Friday, February 25, 2011

A follower's follow up...Do I have to rinse?

One of my followers (that sounds weird to say) read an article about rinsing out recyclables and thought it was worth sharing.  Here it is...

The article points out that it could be more wasteful to clean/rinse recyclables than the benefit of recycling it.  I use a couple guidelines in my house when it comes to rinsing. One is the smell factor. I don’t want to leave food in a container that will cause my recycling cart to stink. Most of the time I give soup cans, etc. a quick rinse. The other factor is the economic factor. I will use a spatula to get the last bit of pasta sauce out of a jar…it turns out to be enough sauce for a kids portion of pasta. There is a reason that restaurants use spatulas to get every ounce of product out of cans. It effects their bottom line.

Take a somewhat hypothetical pasta jar example. If a jar of sauce costs $2.50 and has 10 servings in the jar, if you don’t use a spatula you may only get 9 servings and you are wasting 10% of the product or $0.25 per jar. My family goes through about 4 jars a month. If I wasted 10% of every jar it adds up to $12 per year and that is just pasta sauce, it doesn’t count peanut butter, mayo, etc.

With all that said, I agree with the article on clean recyclables and I agree that it is a waste to scrub containers clean with water and paper towels. What are your thoughts on this?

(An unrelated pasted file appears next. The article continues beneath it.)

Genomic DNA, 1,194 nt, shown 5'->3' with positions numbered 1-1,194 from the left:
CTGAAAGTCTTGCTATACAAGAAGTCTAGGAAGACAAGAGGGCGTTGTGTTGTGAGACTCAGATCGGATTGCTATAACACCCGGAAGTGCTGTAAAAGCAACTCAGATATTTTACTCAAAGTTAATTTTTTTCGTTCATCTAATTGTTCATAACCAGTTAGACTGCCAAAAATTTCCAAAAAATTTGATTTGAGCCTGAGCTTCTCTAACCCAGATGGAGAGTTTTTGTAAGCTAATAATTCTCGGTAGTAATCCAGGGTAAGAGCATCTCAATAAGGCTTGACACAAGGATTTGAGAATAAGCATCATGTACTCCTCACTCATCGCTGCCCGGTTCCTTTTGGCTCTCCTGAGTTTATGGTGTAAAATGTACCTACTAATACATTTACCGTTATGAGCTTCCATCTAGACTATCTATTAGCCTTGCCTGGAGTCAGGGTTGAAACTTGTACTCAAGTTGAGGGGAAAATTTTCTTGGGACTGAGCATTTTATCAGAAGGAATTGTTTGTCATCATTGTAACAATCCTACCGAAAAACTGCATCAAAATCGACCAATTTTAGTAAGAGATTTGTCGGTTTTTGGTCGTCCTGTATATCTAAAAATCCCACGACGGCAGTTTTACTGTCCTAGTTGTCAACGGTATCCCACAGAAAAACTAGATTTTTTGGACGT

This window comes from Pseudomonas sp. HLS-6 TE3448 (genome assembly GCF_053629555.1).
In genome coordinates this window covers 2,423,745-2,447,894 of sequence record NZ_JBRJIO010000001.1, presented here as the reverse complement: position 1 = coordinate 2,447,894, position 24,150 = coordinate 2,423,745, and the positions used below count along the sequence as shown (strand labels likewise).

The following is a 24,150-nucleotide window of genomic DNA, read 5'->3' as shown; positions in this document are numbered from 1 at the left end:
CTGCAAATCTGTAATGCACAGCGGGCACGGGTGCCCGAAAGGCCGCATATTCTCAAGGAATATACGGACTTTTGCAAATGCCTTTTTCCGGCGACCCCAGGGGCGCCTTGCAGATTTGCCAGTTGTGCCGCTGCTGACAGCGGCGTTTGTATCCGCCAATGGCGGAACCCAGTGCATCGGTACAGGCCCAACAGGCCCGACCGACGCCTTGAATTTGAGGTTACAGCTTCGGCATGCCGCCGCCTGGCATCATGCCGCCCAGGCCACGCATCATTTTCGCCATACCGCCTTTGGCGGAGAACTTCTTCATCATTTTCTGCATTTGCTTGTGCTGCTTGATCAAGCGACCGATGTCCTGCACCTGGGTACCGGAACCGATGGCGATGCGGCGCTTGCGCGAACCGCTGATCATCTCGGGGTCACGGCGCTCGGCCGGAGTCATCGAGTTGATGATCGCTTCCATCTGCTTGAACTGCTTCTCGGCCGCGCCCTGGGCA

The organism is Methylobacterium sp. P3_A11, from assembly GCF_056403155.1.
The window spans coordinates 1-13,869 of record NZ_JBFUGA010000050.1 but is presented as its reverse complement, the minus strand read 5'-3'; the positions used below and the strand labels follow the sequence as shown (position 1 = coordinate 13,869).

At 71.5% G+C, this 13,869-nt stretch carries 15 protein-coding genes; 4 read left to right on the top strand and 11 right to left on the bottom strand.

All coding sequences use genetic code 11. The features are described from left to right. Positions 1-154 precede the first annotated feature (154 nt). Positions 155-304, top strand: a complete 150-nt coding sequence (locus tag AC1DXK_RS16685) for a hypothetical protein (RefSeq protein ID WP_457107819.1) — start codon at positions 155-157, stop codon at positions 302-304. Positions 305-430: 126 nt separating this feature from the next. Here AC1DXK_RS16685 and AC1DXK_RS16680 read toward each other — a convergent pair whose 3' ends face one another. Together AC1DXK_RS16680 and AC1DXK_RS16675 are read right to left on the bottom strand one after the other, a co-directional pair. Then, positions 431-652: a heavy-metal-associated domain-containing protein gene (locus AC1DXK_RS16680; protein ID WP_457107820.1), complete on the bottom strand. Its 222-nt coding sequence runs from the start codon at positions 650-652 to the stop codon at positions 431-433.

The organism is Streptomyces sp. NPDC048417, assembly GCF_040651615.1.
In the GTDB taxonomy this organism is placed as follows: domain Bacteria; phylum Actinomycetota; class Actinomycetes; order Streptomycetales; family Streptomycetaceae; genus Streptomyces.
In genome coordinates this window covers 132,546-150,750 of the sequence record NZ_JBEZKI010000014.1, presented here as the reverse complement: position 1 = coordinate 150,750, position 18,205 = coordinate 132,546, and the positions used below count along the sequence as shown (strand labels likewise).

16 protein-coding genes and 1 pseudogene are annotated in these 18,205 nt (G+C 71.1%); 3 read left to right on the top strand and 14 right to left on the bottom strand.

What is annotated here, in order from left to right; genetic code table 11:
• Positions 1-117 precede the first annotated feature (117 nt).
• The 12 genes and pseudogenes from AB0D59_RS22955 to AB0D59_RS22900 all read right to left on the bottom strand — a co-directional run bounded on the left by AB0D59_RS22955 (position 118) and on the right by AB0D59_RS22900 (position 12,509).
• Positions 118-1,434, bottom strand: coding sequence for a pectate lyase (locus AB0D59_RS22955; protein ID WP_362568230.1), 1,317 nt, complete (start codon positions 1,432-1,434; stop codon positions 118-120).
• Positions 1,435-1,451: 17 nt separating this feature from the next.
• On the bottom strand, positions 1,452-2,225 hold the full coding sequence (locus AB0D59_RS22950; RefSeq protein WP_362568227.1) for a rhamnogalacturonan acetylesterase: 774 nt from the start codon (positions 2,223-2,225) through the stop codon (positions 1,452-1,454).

Monday, February 14, 2011

Reduce waste on Valentines Day

Happy Valentine’s Day!

Valentine's Day has a long history of romance and love, which has, in recent years, become centered on cards and gifts. Approximately 190 million valentines are sent each year in the United States (making Valentine’s Day the second most popular holiday for sending cards), and over 36 million heart-shaped boxes of chocolate are sold each year. It is also the top holiday for fresh flower purchases.

This year, consider putting a little more thought into your valentine’s gift. It will show your loved one that you care about him or her and that you care for our environment. Instead of the standard cards, flowers, and chocolates try:

• Buy a card that is made from recycled materials, or make one from materials you already have
• Consider sending an e-card to friends and family rather than a paper card
• Buy local, fair trade, organic chocolates—it will support the producers and cut down on waste used to transport or chemicals used in production
• Choose locally grown, organic flowers
• Make a donation to an organization close to your valentine’s heart
• Look for antique jewelry rather than buying new
• Plan a trip, concert or other experience that you could do together
• Walk to dinner at a local restaurant, or make dinner yourself using locally grown ingredients.
• Buy candles made with soy or beeswax, or make your own

However you decide to celebrate this Valentine’s Day, a little extra thought and personalization can keep your valentine and your environment happy. Thanks to my friends at for the tips.  If you have any other tips, please share them! 

Friday, February 11, 2011

Let your voice be heard

Want to help shape the future of recycling? Join your neighbors at one of Hennepin County's recycling forums.  There will be discussion on improving recycling and hopefully some snacks.  I'll have to check on the snacks before I RSVP to go. The closest one to us is March 8, from 6:00 p.m. to 8 p.m. at the Crystal Community Center, 4800 Douglas Dr. N. Visit for more information.  They are asking you to RSVP at 612.348.4168, but I'm sure they will not turn you away if you just show up.